Filindra argues that
Contrary to our idealistic normative assumptions, citizens do not have a principled or ideologically constrained approach to democracy any more than they have a principled approach to governance and policy.
Instead, most citizens are
prone to understand democracy through the lens of group memberships. When the social position of cherished groups is perceived as threatened, and when trusted in-group elites use narratives of group threat and out-group dehumanization to justify anti-democratic actions, group members become more vulnerable to authoritarian leaders and parties that promise protection or restoration of the group’s status but at the cost of institutional democracy.
Political polarization plays a crucial role here.
As Jennifer McCoy and Murat Somer, political scientists at Georgia State and Koç University, write in their 2019 paper, “Toward a Theory of Pernicious Polarization and How It Harms Democracies”:
Growing affective polarization and negative partisanship contribute to a growing perception among citizens that the opposing party and its policies pose a threat to the nation or an individual’s way of life. Most dangerously for democracy, these perceptions of threat open the door to undemocratic behavior by an incumbent and his/her supporters to stay in power, or by opponents to remove the incumbent from power.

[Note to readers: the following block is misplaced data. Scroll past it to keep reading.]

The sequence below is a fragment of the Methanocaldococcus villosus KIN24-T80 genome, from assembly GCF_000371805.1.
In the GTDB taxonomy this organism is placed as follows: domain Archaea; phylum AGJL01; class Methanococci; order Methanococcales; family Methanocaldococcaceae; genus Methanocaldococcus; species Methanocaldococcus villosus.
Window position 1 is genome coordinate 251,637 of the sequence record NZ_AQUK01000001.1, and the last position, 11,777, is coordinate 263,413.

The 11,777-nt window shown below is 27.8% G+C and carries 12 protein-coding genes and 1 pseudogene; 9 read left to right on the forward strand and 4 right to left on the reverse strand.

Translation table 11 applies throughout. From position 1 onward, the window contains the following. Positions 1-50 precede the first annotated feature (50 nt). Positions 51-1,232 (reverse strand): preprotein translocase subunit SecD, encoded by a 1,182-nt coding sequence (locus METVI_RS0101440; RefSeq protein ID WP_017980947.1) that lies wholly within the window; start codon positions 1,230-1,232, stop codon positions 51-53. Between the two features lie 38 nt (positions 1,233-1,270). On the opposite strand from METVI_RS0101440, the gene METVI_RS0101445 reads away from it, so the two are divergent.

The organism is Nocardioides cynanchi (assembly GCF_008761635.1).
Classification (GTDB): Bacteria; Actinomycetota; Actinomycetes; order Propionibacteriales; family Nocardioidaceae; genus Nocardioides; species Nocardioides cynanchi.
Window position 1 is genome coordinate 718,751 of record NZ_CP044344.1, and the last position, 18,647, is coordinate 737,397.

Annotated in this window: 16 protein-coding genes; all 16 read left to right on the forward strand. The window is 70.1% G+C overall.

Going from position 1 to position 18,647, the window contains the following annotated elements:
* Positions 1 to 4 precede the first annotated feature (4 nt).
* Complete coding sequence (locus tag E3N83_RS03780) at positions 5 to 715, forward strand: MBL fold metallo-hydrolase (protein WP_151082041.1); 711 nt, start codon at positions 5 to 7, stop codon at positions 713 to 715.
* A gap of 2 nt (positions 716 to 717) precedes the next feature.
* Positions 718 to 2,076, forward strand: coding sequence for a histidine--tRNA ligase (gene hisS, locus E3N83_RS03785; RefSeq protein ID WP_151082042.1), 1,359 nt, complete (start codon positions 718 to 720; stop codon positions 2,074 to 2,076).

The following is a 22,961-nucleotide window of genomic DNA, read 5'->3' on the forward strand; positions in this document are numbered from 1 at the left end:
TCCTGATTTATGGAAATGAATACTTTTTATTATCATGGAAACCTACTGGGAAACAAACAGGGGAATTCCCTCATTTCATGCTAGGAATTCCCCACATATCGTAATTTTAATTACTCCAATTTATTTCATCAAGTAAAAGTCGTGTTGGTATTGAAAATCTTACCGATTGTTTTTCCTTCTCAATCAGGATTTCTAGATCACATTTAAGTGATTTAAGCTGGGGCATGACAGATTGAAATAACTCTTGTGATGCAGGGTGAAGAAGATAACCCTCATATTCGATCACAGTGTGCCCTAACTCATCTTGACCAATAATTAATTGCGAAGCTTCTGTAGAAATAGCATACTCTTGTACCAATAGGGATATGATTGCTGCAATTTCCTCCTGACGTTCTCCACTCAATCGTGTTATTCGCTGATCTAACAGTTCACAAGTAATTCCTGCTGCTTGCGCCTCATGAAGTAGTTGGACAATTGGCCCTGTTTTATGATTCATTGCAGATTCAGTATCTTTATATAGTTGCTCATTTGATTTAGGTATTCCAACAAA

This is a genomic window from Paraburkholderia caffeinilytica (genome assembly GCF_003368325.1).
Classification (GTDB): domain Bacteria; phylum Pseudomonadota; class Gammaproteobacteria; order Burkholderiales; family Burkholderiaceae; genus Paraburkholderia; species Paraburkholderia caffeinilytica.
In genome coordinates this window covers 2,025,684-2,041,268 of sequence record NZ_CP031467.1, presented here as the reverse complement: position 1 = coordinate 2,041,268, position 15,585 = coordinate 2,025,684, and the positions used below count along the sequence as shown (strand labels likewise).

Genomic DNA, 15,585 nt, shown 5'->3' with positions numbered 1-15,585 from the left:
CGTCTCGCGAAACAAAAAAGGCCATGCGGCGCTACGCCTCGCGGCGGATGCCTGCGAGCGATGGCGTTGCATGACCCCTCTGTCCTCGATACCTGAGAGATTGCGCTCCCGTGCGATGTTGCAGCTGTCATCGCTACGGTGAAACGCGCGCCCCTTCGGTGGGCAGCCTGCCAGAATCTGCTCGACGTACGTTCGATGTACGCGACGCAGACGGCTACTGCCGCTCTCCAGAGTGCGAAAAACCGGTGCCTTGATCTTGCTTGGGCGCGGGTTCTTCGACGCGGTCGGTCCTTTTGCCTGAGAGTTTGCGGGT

The cumulative effect, McCoy and Somer continue, “is a deterioration in the quality of democracy, leading to backsliding, illiberalism, and in some cases reversion to autocracy.”
Milan W. Svolik, a political scientist at Yale, in his 2017 paper “When Polarization Trumps Civic Virtue: Partisan Conflict and the Subversion of Democracy by Incumbents,” makes the case that polarization weakens the ability of moderate, centrist voters to serve as a check on extreme political behavior.
“In the classics of democratization research,” Svolik writes, “the public’s disapproval is assumed to serve as a check on incumbents’ temptations to subvert democracy.”
In polarized societies, however, “this check fails” because the strength of partisan loyalty, for many voters,
makes it costly for them to punish an incumbent by voting for a challenger. Incumbents exploit this lack of credible punishment by manipulating the democratic process in their favor. A mass of centrist voters provides precisely the kind of credible deterrent against manipulation that polarized societies lack.
Matthew Graham, who is also a political scientist at Yale, writing with Svolik, published a study this year showing that when voters are forced to make a choice between partisan loyalty and standing on principle, only small percentages of either party’s electorates stood on principle. The vast majority chose partisan loyalty, with little or no difference between Republicans and Democrats.
In an email, Svolik raised the next logical question: “If supporters of both parties oppose/tolerate authoritarianism at similar levels, how come it is the Republican Party that is primarily associated with authoritarian tendencies today?” In reply to his own question,” Svolik writes, “The quick answer is Trump.” But